While conversing in small talk can sometimes seem trivial or mundane, one study suggests it can help people improve their future interactions with one another, especially in a team setting.
The U.K. study conducted by the University of Warwick gathered 338 participants to complete both personality and cognitive ability tests before participating in two strategic games with a partner. Half of the participants (168) had four minutes to converse with their partner before the games while the other half (170) didn’t speak to each other beforehand.
The results of this small study suggested brief conversations made a difference in the way participants perceived one another and impacted how well they would do during a challenge with and against their partner.
Before the games, the participants were asked to predict what their partners said during the personality test and whether they believed they would co-operate or act selfishly during the games. Those who engaged in conversation prior were more likely to accurately predict their partner’s personality especially if they were extroverted or introverted.
During a game called “public goods,” participants were given 20 pounds to contribute to a communal pot. The researchers said a typical rational strategy for an individual player would contribute nothing in hopes they would get money from their partner without having to contribute their own. However, participants who engaged in small talk beforehand contributed 30 per cent more over those who hadn’t.
“We find that, for players who engage in small talk with their partner, co-operation in the public goods game increases when the partner is believed to be extraverted,” the study authors wrote in the peer-reviewed journal PLOS One.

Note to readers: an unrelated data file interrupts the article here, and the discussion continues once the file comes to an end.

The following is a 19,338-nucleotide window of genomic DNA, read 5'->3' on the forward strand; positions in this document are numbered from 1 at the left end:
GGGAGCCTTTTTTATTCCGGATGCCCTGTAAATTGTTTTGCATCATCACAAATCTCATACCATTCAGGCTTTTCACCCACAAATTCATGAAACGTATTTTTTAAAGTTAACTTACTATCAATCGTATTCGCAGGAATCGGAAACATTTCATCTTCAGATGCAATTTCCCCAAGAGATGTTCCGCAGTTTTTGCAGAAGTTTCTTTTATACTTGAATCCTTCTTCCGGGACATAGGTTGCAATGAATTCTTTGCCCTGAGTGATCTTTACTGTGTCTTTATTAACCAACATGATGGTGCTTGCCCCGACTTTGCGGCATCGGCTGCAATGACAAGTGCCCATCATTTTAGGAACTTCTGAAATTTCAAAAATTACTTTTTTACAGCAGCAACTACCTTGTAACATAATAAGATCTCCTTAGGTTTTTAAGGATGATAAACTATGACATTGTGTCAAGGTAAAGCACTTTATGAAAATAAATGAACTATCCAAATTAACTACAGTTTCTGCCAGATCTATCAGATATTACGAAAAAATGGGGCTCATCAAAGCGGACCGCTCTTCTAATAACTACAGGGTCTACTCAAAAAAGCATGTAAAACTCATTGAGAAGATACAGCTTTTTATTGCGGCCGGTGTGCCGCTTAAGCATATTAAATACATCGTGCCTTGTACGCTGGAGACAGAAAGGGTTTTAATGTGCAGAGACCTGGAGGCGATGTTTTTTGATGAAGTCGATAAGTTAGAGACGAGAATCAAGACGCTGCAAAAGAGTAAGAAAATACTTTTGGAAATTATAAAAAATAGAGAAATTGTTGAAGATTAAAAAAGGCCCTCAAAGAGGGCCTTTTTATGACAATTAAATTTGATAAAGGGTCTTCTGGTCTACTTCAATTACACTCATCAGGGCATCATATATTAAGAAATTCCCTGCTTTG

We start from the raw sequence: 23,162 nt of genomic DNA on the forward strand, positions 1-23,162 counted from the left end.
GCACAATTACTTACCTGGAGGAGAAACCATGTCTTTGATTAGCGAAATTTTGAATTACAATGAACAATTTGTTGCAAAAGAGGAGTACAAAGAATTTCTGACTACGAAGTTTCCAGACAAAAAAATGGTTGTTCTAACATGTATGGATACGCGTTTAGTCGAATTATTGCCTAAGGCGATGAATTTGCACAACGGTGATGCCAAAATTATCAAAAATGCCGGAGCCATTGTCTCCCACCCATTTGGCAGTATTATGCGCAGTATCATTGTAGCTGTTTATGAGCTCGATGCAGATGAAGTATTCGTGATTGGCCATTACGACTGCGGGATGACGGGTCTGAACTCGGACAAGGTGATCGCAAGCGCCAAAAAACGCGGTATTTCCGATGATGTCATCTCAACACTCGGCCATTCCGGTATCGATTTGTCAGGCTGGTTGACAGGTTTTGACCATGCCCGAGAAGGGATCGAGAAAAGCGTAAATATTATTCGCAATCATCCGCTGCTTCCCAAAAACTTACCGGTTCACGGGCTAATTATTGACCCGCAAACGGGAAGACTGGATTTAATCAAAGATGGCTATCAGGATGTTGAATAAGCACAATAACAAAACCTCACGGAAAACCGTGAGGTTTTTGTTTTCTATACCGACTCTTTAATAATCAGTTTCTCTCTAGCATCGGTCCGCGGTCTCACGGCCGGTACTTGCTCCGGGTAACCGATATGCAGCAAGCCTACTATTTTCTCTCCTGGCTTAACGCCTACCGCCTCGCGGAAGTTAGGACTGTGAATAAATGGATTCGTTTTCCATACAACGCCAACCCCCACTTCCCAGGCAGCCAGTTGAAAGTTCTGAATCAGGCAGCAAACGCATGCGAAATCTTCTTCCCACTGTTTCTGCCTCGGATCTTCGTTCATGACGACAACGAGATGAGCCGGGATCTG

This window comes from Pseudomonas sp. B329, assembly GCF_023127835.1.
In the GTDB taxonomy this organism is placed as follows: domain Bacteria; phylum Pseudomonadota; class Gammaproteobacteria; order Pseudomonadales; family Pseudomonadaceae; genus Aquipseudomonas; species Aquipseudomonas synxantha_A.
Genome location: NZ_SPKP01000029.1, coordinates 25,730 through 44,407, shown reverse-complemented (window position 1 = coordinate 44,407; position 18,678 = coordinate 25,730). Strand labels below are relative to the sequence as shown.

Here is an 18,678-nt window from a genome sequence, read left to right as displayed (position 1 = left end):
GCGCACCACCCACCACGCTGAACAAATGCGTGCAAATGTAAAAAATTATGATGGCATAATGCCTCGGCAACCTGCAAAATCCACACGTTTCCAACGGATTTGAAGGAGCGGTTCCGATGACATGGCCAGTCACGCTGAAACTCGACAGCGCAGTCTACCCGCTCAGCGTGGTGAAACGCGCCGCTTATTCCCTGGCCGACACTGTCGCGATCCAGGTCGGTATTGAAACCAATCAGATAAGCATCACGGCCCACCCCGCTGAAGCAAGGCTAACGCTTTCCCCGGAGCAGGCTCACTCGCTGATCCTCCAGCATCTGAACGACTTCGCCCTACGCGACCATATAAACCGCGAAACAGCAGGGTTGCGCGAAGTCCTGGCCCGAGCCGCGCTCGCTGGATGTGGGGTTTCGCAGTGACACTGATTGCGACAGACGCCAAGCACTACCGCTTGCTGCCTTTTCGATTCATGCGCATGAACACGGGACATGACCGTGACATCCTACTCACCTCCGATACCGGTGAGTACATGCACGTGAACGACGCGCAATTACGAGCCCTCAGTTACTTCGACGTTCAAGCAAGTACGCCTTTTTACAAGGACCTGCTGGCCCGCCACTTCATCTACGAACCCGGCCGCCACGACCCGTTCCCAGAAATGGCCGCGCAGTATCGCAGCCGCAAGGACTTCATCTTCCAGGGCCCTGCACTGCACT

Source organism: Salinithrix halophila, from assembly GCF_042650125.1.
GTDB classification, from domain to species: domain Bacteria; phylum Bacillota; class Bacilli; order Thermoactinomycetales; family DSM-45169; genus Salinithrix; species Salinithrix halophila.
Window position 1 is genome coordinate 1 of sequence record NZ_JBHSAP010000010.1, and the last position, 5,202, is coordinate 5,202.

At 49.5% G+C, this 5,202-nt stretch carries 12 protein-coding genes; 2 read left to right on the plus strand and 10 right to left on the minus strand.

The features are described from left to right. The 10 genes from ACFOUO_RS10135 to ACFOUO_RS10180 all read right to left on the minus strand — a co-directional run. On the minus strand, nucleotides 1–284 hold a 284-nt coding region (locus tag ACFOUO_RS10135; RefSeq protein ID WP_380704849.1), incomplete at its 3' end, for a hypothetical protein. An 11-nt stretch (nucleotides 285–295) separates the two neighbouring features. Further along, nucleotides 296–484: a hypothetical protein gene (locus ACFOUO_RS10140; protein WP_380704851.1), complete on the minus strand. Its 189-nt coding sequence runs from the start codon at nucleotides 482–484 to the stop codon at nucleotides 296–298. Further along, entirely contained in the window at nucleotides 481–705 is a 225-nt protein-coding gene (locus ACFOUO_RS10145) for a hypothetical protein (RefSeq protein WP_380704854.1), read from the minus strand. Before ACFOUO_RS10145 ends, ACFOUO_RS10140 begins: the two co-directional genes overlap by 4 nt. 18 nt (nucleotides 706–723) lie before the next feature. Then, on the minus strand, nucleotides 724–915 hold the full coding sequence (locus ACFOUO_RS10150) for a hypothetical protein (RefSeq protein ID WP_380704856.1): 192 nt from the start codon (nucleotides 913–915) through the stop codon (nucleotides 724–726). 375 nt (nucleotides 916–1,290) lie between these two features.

Researchers theorize the participants who believed their partners to be more extraverted could be due to their own bias of believing their own extroverted personalities are reflected onto people they meet.
“Perceptions about extraversion can be coloured by complementary self projection bias which makes extraverts prone to projecting their extraversion or positive affect onto those they interact with,” the study authors wrote.
During the second game, which measured the competition between participants, the players had to ask researchers for an amount of money between 11 and 20 pounds. They were then asked to guess how much their partners asked for and if they guessed one pound less than themselves, they would be awarded additional money. The researchers found that those who considered themselves similar to their partners or equally as extroverted after engaging in conversation had a difficult time guessing how much money they asked for.
Ultimately, the researchers said though small interactions with one another can seem unimportant they can potentially help us understand different personalities and improve our interactions.
“Through short seemingly trivial interactions with others we become better able to predict the personalities of those we talk with which in turn boosts our performance when we interact with them in the future,” the study authors said in a press release.